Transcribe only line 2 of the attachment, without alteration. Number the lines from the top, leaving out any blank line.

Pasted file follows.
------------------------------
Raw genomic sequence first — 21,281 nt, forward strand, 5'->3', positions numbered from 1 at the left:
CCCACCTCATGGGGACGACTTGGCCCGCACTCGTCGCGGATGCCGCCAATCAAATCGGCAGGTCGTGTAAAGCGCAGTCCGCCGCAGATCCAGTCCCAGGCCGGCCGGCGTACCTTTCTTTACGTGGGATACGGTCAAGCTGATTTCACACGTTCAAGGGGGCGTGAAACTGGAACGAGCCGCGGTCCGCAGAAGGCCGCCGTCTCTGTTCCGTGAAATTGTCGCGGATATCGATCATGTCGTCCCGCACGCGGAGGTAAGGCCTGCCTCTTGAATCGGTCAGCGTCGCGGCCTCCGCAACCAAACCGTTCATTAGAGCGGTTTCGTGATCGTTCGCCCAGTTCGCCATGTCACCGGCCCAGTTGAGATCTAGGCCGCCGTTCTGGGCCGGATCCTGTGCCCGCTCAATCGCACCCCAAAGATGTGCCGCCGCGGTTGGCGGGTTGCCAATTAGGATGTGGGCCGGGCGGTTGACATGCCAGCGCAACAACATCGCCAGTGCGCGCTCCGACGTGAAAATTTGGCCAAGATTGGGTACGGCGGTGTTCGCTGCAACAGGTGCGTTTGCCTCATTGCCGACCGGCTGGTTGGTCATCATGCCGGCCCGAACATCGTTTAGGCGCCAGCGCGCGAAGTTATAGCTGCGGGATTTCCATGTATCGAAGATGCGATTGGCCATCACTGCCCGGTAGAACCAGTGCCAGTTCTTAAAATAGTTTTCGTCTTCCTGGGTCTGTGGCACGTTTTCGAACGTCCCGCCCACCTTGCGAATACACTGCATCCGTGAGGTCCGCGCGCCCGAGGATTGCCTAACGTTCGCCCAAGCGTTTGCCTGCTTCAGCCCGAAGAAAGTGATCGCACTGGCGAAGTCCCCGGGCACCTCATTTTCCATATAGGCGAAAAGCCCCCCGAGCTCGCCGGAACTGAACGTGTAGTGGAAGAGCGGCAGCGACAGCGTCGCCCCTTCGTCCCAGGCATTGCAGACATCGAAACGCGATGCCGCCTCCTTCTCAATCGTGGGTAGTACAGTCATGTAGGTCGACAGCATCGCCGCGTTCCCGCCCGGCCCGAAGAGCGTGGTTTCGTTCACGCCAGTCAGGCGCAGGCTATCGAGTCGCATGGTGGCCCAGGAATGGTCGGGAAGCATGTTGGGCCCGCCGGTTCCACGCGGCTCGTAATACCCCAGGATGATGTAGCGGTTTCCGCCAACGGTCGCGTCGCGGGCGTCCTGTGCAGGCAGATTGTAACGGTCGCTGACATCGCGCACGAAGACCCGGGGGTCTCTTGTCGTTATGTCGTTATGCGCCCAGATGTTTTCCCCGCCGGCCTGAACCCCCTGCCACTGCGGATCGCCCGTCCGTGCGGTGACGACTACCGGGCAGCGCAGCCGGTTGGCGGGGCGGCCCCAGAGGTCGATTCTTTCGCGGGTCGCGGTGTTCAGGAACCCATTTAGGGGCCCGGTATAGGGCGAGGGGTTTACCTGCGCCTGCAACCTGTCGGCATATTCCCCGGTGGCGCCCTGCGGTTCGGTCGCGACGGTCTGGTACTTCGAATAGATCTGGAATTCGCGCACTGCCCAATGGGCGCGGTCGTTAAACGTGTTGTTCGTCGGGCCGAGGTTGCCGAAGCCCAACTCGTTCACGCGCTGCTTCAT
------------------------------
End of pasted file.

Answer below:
CCCACCTCATGGGGACGACTTGGCCCGCACTCGTCGCGGATGCCGCCAATCAAATCGGCAGGTCGTGTAAAGCGCAGTCCGCCGCAGATCCAGTCCCAGGCCGGCCGGCGTACCTTTCTTTACGTGGGATACGGTCAAGCTGATTTCACACGTTCAAGGGGGCGTGAAACTGGAACGAGCCGCGGTCCGCAGAAGGCCGCCGTCTCTGTTCCGTGAAATTGTCGCGGATATCGATCATGTCGTCCCGCACGCGGAGGTAAGGCCTGCCTCTTGAATCGGTCAGCGTCGCGGCCTCCGCAACCAAACCGTTCATTAGAGCGGTTTCGTGATCGTTCGCCCAGTTCGCCATGTCACCGGCCCAGTTGAGATCTAGGCCGCCGTTCTGGGCCGGATCCTGTGCCCGCTCAATCGCACCCCAAAGATGTGCCGCCGCGGTTGGCGGGTTGCCAATTAGGATGTGGGCCGGGCGGTTGACATGCCAGCGCAACAACATCGCCAGTGCGCGCTCCGACGTGAAAATTTGGCCAAGATTGGGTACGGCGGTGTTCGCTGCAACAGGTGCGTTTGCCTCATTGCCGACCGGCTGGTTGGTCATCATGCCGGCCCGAACATCGTTTAGGCGCCAGCGCGCGAAGTTATAGCTGCGGGATTTCCATGTATCGAAGATGCGATTGGCCATCACTGCCCGGTAGAACCAGTGCCAGTTCTTAAAATAGTTTTCGTCTTCCTGGGTCTGTGGCACGTTTTCGAACGTCCCGCCCACCTTGCGAATACACTGCATCCGTGAGGTCCGCGCGCCCGAGGATTGCCTAACGTTCGCCCAAGCGTTTGCCTGCTTCAGCCCGAAGAAAGTGATCGCACTGGCGAAGTCCCCGGGCACCTCATTTTCCATATAGGCGAAAAGCCCCCCGAGCTCGCCGGAACTGAACGTGTAGTGGAAGAGCGGCAGCGACAGCGTCGCCCCTTCGTCCCAGGCATTGCAGACATCGAAACGCGATGCCGCCTCCTTCTCAATCGTGGGTAGTACAGTCATGTAGGTCGACAGCATCGCCGCGTTCCCGCCCGGCCCGAAGAGCGTGGTTTCGTTCACGCCAGTCAGGCGCAGGCTATCGAGTCGCATGGTGGCCCAGGAATGGTCGGGAAGCATGTTGGGCCCGCCGGTTCCACGCGGCTCGTAATACCCCAGGATGATGTAGCGGTTTCCGCCAACGGTCGCGTCGCGGGCGTCCTGTGCAGGCAGATTGTAACGGTCGCTGACATCGCGCACGAAGACCCGGGGGTCTCTTGTCGTTATGTCGTTATGCGCCCAGATGTTTTCCCCGCCGGCCTGAACCCCCTGCCACTGCGGATCGCCCGTCCGTGCGGTGACGACTACCGGGCAGCGCAGCCGGTTGGCGGGGCGGCCCCAGAGGTCGATTCTTTCGCGGGTCGCGGTGTTCAGGAACCCATTTAGGGGCCCGGTATAGGGCGAGGGGTTTACCTGCGCCTGCAACCTGTCGGCATATTCCCCGGTGGCGCCCTGCGGTTCGGTCGCGACGGTCTGGTACTTCGAATAGATCTGGAATTCGCGCACTGCCCAATGGGCGCGGTCGTTAAACGTGTTGTTCGTCGGGCCGAGGTTGCCGAAGCCCAACTCGTTCACGCGCTGCTTCAT